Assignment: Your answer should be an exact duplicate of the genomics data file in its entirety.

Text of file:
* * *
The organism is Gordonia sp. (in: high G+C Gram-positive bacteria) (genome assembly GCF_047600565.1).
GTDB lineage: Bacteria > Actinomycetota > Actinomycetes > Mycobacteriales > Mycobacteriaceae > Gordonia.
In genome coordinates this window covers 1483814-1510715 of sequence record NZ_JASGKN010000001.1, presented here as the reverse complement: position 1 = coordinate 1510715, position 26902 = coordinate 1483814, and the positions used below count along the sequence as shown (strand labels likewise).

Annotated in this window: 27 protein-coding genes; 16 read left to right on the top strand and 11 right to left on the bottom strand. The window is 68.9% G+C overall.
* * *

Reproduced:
The organism is Gordonia sp. (in: high G+C Gram-positive bacteria) (genome assembly GCF_047600565.1).
GTDB lineage: Bacteria > Actinomycetota > Actinomycetes > Mycobacteriales > Mycobacteriaceae > Gordonia.
In genome coordinates this window covers 1483814-1510715 of sequence record NZ_JASGKN010000001.1, presented here as the reverse complement: position 1 = coordinate 1510715, position 26902 = coordinate 1483814, and the positions used below count along the sequence as shown (strand labels likewise).

Annotated in this window: 27 protein-coding genes; 16 read left to right on the top strand and 11 right to left on the bottom strand. The window is 68.9% G+C overall.